Astoria, Astoria Arrivals, Food and Drink, Food Talk, Long Island City, Sushi and Japanese
Sep 19, 2019

What to Expect From the New “Koyo” (formerly Gaijin)

If you saw our Instagram story on Thursday, you know we got a sneak peek of “Koyo,” the new omakase restaurant that is the rebranded version of neighborhood favorite Gaijin…and (…)

Share this Scoop

total shares!

Credit to Victoria Argento.

If you saw our Instagram story on Thursday, you know we got a sneak peek of “Koyo,” the new omakase restaurant that is the rebranded version of neighborhood favorite Gaijin…and boy was it delicious.

Foodies and locals were equally dismayed when they announced via Instagram over the summer that they would be closing down after three years of business. Luckily, we found out it would only be for a few months, and they would still be serving what it was beloved for: fresh, high-quality omakase.

Hassun “八寸”, typically an platter sets the seasonality and tone of the meal. Stellar Bay Oyster, Kamasu, Nasu and Tempura Uni. Credit to Victoria Argento.

If you’ve missed the trend, omakase translates to “entrust” and means that patrons are completely entrusting their meal to the chef’s choice for that evening. There are no menus to order from or alternatives for picky eaters. It’s been a widespread trend in the city for the past few years, but Gaijin was one of the first to bring a high-ending establishment to Astoria (omakase normally runs anywhere from $100-300 per person).

So, here’s what to expect of Koyo, and how it compares to the original Gaijin:

The Interior

The team first did some light interior updates. They got rid of two tables, focusing instead on the main counter/bar where you can watch the chef prepare your food, which they say was the most popular element among customers anyway (if you want this option, make sure you select “Chef’s Counter” when you make the reservation). Now there are 18 seats instead of 22.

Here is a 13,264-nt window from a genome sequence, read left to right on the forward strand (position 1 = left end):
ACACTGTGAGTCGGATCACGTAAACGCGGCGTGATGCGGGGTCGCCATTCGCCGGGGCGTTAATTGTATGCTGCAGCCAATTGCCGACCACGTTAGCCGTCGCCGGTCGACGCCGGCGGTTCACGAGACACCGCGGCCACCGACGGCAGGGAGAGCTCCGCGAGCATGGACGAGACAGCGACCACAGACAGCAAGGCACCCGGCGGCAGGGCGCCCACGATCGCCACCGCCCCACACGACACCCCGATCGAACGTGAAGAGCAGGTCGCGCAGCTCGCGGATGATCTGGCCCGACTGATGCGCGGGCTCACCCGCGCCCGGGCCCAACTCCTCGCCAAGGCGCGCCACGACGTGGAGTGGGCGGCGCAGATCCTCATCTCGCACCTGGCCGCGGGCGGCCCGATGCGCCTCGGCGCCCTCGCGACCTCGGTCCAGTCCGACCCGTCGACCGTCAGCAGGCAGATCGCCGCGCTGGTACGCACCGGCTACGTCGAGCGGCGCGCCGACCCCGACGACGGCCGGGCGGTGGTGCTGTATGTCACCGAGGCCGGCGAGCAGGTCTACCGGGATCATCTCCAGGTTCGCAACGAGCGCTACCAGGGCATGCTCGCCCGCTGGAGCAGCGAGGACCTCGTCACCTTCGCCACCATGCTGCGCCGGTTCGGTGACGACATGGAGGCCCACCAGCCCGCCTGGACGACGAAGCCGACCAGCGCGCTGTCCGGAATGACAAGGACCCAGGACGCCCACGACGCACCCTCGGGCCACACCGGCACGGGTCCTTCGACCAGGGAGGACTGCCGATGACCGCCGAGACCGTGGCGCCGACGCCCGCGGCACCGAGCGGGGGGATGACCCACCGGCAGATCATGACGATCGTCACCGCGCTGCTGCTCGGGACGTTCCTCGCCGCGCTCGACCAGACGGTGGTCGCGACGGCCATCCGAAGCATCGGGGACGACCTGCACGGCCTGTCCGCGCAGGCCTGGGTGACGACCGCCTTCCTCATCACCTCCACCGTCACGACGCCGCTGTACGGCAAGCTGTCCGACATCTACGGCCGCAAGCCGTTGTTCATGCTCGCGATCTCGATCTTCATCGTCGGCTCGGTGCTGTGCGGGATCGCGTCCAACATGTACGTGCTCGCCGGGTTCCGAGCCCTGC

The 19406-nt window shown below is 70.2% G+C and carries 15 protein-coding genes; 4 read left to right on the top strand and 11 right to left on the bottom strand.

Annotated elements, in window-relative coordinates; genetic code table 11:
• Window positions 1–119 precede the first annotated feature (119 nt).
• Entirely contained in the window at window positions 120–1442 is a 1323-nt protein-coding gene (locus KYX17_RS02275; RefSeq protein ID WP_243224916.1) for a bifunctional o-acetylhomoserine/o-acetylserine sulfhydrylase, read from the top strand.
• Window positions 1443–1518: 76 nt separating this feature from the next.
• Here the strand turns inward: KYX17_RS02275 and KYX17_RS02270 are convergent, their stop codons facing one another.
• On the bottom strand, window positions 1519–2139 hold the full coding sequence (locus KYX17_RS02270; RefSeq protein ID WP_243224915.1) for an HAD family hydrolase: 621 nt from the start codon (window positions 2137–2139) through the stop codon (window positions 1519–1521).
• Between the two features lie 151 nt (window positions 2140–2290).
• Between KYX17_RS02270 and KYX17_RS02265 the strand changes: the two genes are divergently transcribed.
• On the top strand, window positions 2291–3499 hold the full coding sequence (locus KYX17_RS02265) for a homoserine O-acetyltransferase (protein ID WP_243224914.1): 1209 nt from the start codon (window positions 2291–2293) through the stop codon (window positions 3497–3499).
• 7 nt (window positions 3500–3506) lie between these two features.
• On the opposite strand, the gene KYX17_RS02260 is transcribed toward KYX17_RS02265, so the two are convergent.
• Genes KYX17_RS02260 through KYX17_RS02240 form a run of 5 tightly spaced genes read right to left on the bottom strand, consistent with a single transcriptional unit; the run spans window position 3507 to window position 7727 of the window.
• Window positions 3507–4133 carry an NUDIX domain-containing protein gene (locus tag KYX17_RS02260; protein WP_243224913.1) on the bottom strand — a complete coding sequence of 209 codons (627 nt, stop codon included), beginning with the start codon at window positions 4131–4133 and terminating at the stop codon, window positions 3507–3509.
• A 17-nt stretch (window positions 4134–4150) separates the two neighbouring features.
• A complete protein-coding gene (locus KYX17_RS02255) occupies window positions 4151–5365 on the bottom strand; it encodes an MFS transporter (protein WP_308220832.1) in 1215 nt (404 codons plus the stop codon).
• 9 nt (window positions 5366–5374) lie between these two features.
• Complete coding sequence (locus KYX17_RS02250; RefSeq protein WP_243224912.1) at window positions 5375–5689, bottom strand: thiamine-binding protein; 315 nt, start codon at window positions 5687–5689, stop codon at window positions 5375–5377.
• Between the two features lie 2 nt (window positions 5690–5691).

They also added light wood paneling to give it a warm, minimalistic air, and closed up the outdoor patio, which wasn’t as popular as they had thought it would be originally. They may convert to it a private dining room in the future.

The Concept

Gaijin used to have a hot food à la carte menu (which can still be seen here, if you’re curious), but now Koyo is focusing exclusively on omakase. It is available across the entire restaurant (another former issue resolved, as it used to only be available at the chef’s counter, which patrons didn’t realize).

Milk toast with chu toro, Maine uni, Beluga caviar and shaved summer truffles. Chef Darry Liu is formerly of Shuko and Ichimura. Credit to Victoria Argento.

Koyo means “maple leaf,” which marks the transition into the fall season in Japan. It’s appropriate for the time of their re-opening, of course, but also emphasizes their new focus on seasonality. Menus will change throughout the year, highlighting items that are fresh and in-season.

Their goal is to be one of the top fine-dining establishments in Queens.

The Menus

Currently, there are two menu options: Sushi Omakase, $135/person, and Kaiseki Omakase, $175/person (which are what the pictures in this article are from). Both are 16 courses, but the former is focused on sushi, while the latter is focused on small plates. Each lasts about 2.5 hours–a true dining experience.

ous vide duck breast, soba barley, charcoal roasted brussel sprouts, red miso demi. Credit to Victoria Argento.

Right now they are open Wednesday-Sunday, but this is still more of a “soft opening” period for them, so hours will likely expand over the next few months.

Make reservations on Resi, though you may have to wait a few weeks!

Examples of the sashimi courses. Credit to Victoria Argento.

Examples of the sashimi courses. Credit to Victoria Argento.

Leave a Reply

Your email address will not be published. Required fields are marked *